It seems so often that magicians are defined by the extremes of their personalities, whether it’s David Copperfield’s sprawling cockiness or David Blaine’s mercurial devil act. Franco Pascali, however, cuts against type: With a model’s bone structure and a swoosh of curly dark locks, he kind of looks like a fever-dream Timothée Chalemet, and he speaks with a stoner’s mellow baritone as he shows me his playing cards.
From a deck on the table in front of him, Pascali slips out a card and places it on the tip of his middle finger. With a flick of the wrist, the card starts spinning — and, improbably, continues to spin on his fingertip for several seconds.
“There was something about me never thinking that I’d be able to do this, which is manage a small enough weight of just a single playing card and be able to spin it on nothing but one finger counter-clockwise for as long as possible,” he explains. “I’m only saying that as a visual example, but when it comes to cardistry, there’s a lot of movements that you just don’t think you’ll be able to do, until you can.”
Pascali, just 22, is a rising star who performs at the renowned Magic Castle in Hollywood and is performing a residency dubbed The Magic Show at the Hollywood Roosevelt hotel, where I’ve come to meet him. Two weeks prior, I watched him perform miracles on a tiny stage surrounded by prying eyes. He opened with a dramatic video montage followed by a mesmerizing sequence of that aforementioned “cardistry,” using his fingers to flourish and juggle cards in impossible ways. But then, surprisingly, the set took on a much more relaxed feel, with Pascali guiding us with stories while using his tricks as poetic metaphors for life, memory and sensation.
Pascali is a child of Southern California, which maybe explains his mix of otherworldly ability and chilled-out wonder. (It’s the same energy you get from wunderkind skaters.) He still lives in his hometown of Glendale, not far from the family home where his father used to host endless games of Truco, an Argentinian card game, with a boisterous crowd of older men. “Maybe that almost psychologically implanted this idea of playing with cards in my head,” Pascali tells me with a sly grin.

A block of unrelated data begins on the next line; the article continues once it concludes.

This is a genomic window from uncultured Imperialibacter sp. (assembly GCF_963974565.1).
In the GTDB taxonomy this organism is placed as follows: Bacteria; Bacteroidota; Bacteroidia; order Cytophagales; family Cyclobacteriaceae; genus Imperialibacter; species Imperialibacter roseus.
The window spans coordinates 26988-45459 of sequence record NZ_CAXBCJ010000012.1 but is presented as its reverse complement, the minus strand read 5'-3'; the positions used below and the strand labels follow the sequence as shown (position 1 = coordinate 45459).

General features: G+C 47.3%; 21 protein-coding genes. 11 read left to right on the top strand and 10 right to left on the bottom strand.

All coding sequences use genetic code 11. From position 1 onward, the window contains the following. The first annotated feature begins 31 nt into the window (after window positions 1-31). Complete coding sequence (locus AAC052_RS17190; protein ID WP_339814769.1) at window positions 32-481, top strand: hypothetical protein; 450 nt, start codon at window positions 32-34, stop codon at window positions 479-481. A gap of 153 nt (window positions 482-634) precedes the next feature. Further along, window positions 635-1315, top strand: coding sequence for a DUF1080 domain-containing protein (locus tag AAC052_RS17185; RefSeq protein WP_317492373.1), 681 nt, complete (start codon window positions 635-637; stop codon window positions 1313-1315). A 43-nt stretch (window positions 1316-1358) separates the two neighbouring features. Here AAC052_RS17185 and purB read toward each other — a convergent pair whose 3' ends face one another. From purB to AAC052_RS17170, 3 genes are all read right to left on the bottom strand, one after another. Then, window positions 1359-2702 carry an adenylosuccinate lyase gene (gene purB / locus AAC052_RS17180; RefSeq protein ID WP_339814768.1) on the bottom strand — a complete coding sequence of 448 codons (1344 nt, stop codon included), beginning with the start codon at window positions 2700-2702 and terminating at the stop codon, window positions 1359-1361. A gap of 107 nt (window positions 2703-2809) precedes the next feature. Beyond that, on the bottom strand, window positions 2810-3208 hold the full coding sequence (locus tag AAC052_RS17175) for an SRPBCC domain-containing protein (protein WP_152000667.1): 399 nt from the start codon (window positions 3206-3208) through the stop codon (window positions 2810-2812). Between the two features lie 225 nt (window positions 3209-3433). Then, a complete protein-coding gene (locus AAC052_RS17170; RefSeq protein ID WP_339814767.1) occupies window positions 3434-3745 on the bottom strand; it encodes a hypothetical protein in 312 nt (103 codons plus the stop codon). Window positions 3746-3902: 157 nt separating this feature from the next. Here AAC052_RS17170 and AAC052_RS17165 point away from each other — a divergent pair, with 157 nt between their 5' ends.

Like so many young street magicians, David Blaine’s early specials served as the trigger for Pascali’s decade-long obsession. The story reads like the prototypical first act of a prodigy’s biopic: He begged his parents to buy him props and books, found himself lost in the craft and sought bigger and better illusions with each successful move. “I was just self-aware of how much fun I was having practicing. Not showing a trick to someone — literally just trying and failing at something difficult,” Pascali says. “Usually, practice is boring.”
Even for a lover of magic, Pascali’s skill at close-up card effects, combined with a wicked ability to seemingly read the minds of strangers, feels timeless for such a young performer. And given his position as director of magic for theory11, a group dedicated to finding, developing and teaching fresh material, I figured the future of magic would have an opinion on, well, the future of magic.
What’s the benefit of being born into this generation of magicians?
The privilege that comes with being a magician of my age in this era is very simple: We have the most knowledge available to us than any other magicians have had in the history of time.